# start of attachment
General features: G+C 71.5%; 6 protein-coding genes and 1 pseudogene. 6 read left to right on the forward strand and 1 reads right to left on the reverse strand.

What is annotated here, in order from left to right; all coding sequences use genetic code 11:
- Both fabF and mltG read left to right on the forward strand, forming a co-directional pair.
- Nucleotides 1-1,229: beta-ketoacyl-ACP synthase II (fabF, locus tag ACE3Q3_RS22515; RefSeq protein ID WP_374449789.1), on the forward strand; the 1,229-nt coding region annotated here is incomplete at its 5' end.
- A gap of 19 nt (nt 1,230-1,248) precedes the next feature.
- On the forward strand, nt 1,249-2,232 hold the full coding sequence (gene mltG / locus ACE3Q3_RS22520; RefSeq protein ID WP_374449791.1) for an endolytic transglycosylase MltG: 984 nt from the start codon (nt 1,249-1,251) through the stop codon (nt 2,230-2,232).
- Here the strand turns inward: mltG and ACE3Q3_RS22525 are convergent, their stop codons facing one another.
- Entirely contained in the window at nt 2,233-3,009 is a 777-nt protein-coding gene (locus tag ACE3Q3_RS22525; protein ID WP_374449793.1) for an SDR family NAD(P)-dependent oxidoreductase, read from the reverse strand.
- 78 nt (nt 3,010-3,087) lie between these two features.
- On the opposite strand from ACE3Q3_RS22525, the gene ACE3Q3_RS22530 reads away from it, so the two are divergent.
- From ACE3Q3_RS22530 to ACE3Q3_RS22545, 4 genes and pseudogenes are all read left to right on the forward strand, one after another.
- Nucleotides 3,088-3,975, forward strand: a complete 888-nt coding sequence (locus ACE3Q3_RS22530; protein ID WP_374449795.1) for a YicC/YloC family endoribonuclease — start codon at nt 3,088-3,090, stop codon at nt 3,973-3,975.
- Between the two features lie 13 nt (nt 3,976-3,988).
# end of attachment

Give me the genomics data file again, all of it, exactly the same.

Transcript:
General features: G+C 71.5%; 6 protein-coding genes and 1 pseudogene. 6 read left to right on the forward strand and 1 reads right to left on the reverse strand.

What is annotated here, in order from left to right; all coding sequences use genetic code 11:
- Both fabF and mltG read left to right on the forward strand, forming a co-directional pair.
- Nucleotides 1-1,229: beta-ketoacyl-ACP synthase II (fabF, locus tag ACE3Q3_RS22515; RefSeq protein ID WP_374449789.1), on the forward strand; the 1,229-nt coding region annotated here is incomplete at its 5' end.
- A gap of 19 nt (nt 1,230-1,248) precedes the next feature.
- On the forward strand, nt 1,249-2,232 hold the full coding sequence (gene mltG / locus ACE3Q3_RS22520; RefSeq protein ID WP_374449791.1) for an endolytic transglycosylase MltG: 984 nt from the start codon (nt 1,249-1,251) through the stop codon (nt 2,230-2,232).
- Here the strand turns inward: mltG and ACE3Q3_RS22525 are convergent, their stop codons facing one another.
- Entirely contained in the window at nt 2,233-3,009 is a 777-nt protein-coding gene (locus tag ACE3Q3_RS22525; protein ID WP_374449793.1) for an SDR family NAD(P)-dependent oxidoreductase, read from the reverse strand.
- 78 nt (nt 3,010-3,087) lie between these two features.
- On the opposite strand from ACE3Q3_RS22525, the gene ACE3Q3_RS22530 reads away from it, so the two are divergent.
- From ACE3Q3_RS22530 to ACE3Q3_RS22545, 4 genes and pseudogenes are all read left to right on the forward strand, one after another.
- Nucleotides 3,088-3,975, forward strand: a complete 888-nt coding sequence (locus ACE3Q3_RS22530; protein ID WP_374449795.1) for a YicC/YloC family endoribonuclease — start codon at nt 3,088-3,090, stop codon at nt 3,973-3,975.
- Between the two features lie 13 nt (nt 3,976-3,988).